DENVER -- Soon after Jordan Pacheco showed up for his first Minor League season, coaches started converting the infielder into a catcher.
They saw the tools in Pacheco and thought it offered him the best chance at making an impact in the big leagues. But in his first full big league season, he was rarely behind the plate, his strong 2012 rookie campaign coming as a first and third baseman.
In year two, however, his skills behind the plate have come in handy as usual starter Wilin Rosario nurses a strained right calf. Pacheco started his 10th game at catcher in the opener against the Red Sox on Tuesday and is regaining his feel behind the plate.
"There's always an adjustment period," Pacheco said. "It's a completely different position and you're seeing the field from a different angle, and … you got to work with the pitcher throughout the game and help them out."
Pacheco said the most difficult part to master is mapping out a plan that takes advantage of a hitter's weakness. So Pacheco has leaned on the advice of full-time catchers Yorvit Torrealba and Rosario to understand the tendencies of the Rockies' pitchers and opposing hitters.
"That's definitely the toughest part, because you got to know what they're good at," Pacheco said. "Know what they like and when they get into trouble, you got to know how to get them out of trouble. Could be a certain pitch you call, could be just telling them a certain thing. You see Yorvit out there all the time -- he's talking with the pitcher and trying to get them in the zone."
Pacheco spent about three weeks with Triple-A Colorado Springs from late July to Aug. 19, getting just one start at catcher before that.
Manager Walt Weiss said that stay in the Minors, during which he mostly played catcher, prepared him for more consistent time there in the Majors. He's also been able to quickly build a connection with Colorado's staff.
"He handles the game well," Weiss said. "From what we've seen from his time up here as a catcher at the end of the season here, he's really handled the staff well."
Surgically repaired left knee impacting Nicasio
DENVER -- Rockies right-hander Juan Nicasio tried to keep secret the fatigue and pain in his legs in general, and his surgically repaired left knee in particular. The problem is his past two starts, in which he didn't make it through the third inning, scream something is wrong.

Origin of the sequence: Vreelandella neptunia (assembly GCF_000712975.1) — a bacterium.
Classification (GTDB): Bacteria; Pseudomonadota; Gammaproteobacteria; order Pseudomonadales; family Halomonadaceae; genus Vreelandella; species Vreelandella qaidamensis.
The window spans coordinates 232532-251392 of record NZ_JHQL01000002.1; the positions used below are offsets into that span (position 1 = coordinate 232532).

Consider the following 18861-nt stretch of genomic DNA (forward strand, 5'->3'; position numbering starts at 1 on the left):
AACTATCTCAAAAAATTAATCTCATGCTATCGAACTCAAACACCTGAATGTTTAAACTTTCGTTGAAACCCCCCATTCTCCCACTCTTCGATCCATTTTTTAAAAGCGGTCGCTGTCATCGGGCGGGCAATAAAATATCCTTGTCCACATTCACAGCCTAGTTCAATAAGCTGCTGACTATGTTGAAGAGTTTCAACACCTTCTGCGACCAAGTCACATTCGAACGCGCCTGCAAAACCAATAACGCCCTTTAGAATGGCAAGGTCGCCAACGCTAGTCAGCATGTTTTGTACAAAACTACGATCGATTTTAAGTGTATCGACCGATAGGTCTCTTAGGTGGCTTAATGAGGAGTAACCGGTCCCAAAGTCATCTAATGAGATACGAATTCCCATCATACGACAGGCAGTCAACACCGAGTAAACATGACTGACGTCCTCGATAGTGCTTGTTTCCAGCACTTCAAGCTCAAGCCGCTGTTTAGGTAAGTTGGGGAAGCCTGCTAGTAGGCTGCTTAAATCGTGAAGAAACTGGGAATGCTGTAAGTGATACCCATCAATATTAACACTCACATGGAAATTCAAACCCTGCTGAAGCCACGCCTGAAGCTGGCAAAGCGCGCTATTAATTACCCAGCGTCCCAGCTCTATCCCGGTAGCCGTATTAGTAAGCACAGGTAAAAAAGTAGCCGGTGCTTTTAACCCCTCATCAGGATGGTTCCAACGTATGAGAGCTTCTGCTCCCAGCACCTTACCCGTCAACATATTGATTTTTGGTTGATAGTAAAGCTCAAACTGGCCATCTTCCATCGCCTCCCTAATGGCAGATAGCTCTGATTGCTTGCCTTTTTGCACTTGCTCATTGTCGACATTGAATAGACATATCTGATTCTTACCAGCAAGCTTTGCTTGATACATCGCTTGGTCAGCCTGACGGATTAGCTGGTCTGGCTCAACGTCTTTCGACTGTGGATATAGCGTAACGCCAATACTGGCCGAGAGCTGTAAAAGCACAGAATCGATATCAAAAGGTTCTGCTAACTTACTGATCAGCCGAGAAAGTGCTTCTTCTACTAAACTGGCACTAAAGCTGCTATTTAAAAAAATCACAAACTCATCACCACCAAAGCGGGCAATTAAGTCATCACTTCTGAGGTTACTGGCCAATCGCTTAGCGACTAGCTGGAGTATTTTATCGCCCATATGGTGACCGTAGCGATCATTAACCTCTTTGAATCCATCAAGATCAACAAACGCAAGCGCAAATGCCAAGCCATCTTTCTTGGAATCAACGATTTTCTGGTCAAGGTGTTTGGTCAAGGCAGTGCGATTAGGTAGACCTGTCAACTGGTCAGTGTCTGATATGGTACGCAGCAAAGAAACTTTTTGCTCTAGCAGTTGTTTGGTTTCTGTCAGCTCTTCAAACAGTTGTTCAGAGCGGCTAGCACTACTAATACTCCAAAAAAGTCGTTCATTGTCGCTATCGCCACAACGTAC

The issue isn't serious. Nicasio said he will make his final start of the season, Saturday at Dodger Stadium. Nicasio (8-9, 5.32 ERA in 30 starts) said the knee issue is making it difficult to throw his fastball, but he believes there is value in finishing his first season without extensive time on the disabled list.
"It's a long season and I feel a little tired, but [I] want to keep pitching," said Nicasio, who never let on that there was a physical issue until asked directly about it on Tuesday. "I haven't pitched that much the past two years."
Nicasio, who turned 27 on Aug. 31, was first called up from Double-A in May 2011. On Aug. 5, 2011, Nicasio suffered a broken neck and fractured skull when he was hit by a line drive. On June 2, 2012, in his 11th start, he suffered the knee injury on a hard-hit ball through the box. Nicasio tried to come back, but he wound up having microfracture surgery on July 16.
The rehab cost him conditioning time, and the results show in his fastball. Nicasio can't land on his left foot with the force that it takes to throw a 94-mph fastball, which he possessed when he first came to the Majors.
"I don't like excuses," Nicasio said. "But it is hard pitching that way, with my knee. I can't push as hard."
While the issue wasn't made public, pitching coach Jim Wright and head athletic trainer Keith Dugger were fully aware of Nicasio's pain and fatigue. Nicasio, his coach and trainer all agree that he should take three weeks' rest after the season and then begin a normal offseason conditioning program. Nicasio said he will pay special attention to his legs and building the throwing shoulder. Nicasio said he is not sure if he'll pitch for his Dominican Winter League team, Aguilas Cibaenas.
Early this season, Nicasio fell into a pattern of pitching well early then fizzling in the fifth or sixth inning. He was 7-9 with a 5.31 ERA when the Rockies sent him to Triple-A Colorado Springs for two starts. When Nicasio returned, the results were much different. He has made 14 starts since his return, and in the first 12, he went 4-3 with a 3.68 ERA.